- Export displayed graphics files with compatibility with a number of popular ray tracing and rendering packages, including POV-Ray, Rayshade, Raster3D, and Tachyon
- User-extensible GUI and text-based interfaces, built-on standard Tcl/Tk and Python scripting languages (see below)
- Extensions to Tcl language
- Modular, extensible source code
- Integration with the program NAMD
- Works favorably with projected display systems
- Can be used to concurrently display and interact with a running NAMD simulation
Multi-core CPU and GPU Acceleration
VMD takes advantage of multi-core processors and multi GPU accelerated systems. Multi-core CPUs accelerate features including interactive molecular dynamics, bond determination, “within” atom selections and derivatives, so-called streamline or field line visualizations, radial distribution functions, and high quality renderings using the built-in Tachyon and OSPRay ray tracing engines.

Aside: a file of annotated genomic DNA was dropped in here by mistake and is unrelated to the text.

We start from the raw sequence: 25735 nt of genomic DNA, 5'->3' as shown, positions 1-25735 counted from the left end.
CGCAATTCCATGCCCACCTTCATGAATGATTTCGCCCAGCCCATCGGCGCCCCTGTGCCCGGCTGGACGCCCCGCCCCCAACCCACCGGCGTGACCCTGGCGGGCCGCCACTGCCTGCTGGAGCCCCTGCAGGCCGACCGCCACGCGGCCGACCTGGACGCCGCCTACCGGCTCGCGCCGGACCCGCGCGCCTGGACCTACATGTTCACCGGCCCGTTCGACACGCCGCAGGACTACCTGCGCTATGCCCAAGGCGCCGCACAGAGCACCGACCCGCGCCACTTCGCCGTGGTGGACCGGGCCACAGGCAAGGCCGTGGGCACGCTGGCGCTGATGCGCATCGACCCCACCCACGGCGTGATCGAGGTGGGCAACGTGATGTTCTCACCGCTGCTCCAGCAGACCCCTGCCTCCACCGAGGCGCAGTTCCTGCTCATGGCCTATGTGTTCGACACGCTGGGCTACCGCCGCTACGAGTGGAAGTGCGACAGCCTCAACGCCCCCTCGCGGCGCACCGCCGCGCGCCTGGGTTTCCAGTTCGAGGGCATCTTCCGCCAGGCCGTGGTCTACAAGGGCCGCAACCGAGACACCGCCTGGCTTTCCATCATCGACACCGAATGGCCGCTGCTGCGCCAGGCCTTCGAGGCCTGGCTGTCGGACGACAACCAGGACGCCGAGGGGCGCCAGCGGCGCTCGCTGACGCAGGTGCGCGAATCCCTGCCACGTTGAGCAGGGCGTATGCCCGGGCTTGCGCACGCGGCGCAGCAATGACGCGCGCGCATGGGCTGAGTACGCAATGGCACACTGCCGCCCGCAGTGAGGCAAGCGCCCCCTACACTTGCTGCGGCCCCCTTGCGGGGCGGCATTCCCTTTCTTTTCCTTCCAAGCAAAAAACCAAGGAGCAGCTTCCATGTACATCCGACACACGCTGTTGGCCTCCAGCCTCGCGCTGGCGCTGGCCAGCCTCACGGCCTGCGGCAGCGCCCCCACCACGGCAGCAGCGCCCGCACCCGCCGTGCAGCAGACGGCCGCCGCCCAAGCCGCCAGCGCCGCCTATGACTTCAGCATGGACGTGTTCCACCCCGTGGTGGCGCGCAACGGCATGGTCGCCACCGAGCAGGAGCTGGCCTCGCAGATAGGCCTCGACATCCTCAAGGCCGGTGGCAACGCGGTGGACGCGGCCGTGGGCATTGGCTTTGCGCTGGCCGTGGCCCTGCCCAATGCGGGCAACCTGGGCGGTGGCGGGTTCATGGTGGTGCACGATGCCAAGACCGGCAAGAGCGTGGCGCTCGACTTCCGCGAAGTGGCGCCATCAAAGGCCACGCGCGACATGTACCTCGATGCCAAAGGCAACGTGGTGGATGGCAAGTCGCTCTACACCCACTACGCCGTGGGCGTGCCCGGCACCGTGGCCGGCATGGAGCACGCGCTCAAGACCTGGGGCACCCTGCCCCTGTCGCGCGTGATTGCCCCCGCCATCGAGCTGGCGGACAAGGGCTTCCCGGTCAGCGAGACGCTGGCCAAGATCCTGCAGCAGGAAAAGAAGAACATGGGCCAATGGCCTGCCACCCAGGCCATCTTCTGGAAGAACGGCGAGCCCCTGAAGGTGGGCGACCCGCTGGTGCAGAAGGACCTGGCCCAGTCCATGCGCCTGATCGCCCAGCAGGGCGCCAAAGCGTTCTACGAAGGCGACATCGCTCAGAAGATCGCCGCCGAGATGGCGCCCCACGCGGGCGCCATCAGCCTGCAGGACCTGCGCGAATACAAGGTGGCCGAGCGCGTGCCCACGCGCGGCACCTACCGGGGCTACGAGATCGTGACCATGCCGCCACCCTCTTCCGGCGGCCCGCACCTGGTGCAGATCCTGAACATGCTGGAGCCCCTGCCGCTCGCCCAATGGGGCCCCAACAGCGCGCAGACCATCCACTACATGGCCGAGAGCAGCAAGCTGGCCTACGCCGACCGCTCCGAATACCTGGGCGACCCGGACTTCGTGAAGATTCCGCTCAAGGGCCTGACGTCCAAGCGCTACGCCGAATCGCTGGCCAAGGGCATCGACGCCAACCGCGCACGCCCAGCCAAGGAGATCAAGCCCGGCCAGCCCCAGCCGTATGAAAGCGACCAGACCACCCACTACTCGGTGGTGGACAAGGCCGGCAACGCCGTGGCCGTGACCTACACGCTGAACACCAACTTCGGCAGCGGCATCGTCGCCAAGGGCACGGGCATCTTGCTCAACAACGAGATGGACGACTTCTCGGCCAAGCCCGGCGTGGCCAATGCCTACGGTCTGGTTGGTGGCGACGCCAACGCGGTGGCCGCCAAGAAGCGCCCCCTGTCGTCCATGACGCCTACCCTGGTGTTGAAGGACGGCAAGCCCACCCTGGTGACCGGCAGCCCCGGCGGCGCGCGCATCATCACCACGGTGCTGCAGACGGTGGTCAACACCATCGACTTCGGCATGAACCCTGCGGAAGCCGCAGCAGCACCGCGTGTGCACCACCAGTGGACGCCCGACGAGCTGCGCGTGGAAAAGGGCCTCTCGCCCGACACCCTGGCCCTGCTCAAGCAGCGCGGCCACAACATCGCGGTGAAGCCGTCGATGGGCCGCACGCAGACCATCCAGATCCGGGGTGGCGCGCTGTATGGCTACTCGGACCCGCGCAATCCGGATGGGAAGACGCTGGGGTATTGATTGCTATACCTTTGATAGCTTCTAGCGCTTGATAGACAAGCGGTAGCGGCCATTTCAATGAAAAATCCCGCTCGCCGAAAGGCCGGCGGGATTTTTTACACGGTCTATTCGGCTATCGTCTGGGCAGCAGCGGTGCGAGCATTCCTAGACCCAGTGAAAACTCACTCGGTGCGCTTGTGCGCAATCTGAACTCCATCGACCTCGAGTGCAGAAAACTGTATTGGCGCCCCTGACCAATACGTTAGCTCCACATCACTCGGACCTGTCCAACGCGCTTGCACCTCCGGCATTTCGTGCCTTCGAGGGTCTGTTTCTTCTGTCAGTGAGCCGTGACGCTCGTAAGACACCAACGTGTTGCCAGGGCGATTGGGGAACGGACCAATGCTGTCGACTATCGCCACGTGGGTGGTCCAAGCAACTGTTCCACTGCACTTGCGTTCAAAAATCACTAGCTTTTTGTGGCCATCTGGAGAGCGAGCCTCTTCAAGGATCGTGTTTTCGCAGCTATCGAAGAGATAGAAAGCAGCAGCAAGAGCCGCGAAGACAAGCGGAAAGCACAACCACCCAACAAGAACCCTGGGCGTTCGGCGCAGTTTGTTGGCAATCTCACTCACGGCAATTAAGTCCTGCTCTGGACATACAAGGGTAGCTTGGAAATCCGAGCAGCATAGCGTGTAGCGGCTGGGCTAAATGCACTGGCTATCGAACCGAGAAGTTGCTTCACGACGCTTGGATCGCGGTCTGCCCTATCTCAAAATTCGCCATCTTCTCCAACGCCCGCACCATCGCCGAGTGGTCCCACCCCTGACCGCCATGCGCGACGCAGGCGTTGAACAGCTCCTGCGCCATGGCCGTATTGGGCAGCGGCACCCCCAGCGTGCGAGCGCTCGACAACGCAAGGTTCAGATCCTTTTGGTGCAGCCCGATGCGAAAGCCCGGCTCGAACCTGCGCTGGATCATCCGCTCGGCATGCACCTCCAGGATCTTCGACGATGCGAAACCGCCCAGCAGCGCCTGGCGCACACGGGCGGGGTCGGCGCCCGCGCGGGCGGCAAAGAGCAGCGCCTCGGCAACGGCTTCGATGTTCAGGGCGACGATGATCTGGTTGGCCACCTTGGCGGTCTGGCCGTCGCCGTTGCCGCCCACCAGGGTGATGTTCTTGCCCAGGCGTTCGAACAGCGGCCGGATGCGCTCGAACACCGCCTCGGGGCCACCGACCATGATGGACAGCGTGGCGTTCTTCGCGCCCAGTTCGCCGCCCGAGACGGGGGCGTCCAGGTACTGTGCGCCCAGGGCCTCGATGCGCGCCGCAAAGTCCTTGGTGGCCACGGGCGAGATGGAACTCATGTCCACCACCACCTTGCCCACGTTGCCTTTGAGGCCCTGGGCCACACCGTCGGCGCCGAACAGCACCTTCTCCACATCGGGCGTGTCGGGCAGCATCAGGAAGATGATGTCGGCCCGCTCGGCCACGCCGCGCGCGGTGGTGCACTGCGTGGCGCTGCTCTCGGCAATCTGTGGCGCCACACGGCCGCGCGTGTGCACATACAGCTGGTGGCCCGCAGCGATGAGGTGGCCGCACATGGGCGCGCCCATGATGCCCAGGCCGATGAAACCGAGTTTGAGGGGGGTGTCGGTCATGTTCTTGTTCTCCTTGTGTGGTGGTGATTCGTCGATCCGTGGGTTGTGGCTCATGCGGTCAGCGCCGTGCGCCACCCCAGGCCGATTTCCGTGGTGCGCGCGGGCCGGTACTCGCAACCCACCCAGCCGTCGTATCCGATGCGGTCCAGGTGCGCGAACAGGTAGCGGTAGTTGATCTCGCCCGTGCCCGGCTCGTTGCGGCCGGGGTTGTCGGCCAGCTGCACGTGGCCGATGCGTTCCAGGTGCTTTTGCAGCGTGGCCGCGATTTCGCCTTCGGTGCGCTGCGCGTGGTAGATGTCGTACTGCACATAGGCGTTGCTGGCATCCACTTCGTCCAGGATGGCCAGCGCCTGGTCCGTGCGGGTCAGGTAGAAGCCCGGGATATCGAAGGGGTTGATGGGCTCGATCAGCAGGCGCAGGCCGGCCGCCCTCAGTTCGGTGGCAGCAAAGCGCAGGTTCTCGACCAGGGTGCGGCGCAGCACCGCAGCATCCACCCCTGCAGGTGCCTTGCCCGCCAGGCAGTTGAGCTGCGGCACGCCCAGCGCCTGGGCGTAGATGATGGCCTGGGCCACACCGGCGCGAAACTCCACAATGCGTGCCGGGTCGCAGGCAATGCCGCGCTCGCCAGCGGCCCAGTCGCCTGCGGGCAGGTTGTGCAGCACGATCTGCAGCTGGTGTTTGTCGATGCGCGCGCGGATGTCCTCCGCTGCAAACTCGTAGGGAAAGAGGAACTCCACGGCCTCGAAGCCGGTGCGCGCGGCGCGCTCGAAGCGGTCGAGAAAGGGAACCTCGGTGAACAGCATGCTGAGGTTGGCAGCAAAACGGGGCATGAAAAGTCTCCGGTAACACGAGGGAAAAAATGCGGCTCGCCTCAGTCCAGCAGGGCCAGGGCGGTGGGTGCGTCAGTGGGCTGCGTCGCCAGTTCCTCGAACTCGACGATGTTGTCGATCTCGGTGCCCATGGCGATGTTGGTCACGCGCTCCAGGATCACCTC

VMD supports GPU acceleration using CUDA1
VMD is able to take advantage of both multi-16 core CPUs and GPUs for:
- acceleration of electrostatics (i.e. “volmap coulomb”, and “volmap coulombmsm”)
- implicit ligand sampling (i.e. “volmap ils”)
- computation of radial distribution functions
- quality-of-fit cross correlation calculation for hybrid fitting methods
- trajectory clustering analyses
- computation and rendering of molecular orbitals and molecular surfaces
- GPU-accelerated batch
- interactive versions of the Tachyon ray tracing engine based on NVIDIA OptiX and CUDA
Source: John Stone, et al, "Using VMD", University of Illinois at Urbana-Champaign Beckman Institute for Advanced Science and Technology Theoretical and Computational Biophysics Group Computational Biophysics Workshop, 2017
Parallel Computing on Clusters and Supercomputers1
VMD supports large scale batch mode parallel analysis and visualization on clusters and supercomputers when it has been compiled with MPI support. When running VMD on clusters and parallel computers it is possible to run one MPI rank per CPU core, or more likely, one MPI rank for several CPU cores, or one MPI rank for an entire compute node. If running more than one VMD instance per compute node, it is typically necessary to set environment variables to limit which CPU cores and/or GPUs each VMD instance attempts to use to prevent performance anomalies from arising due to resource contention.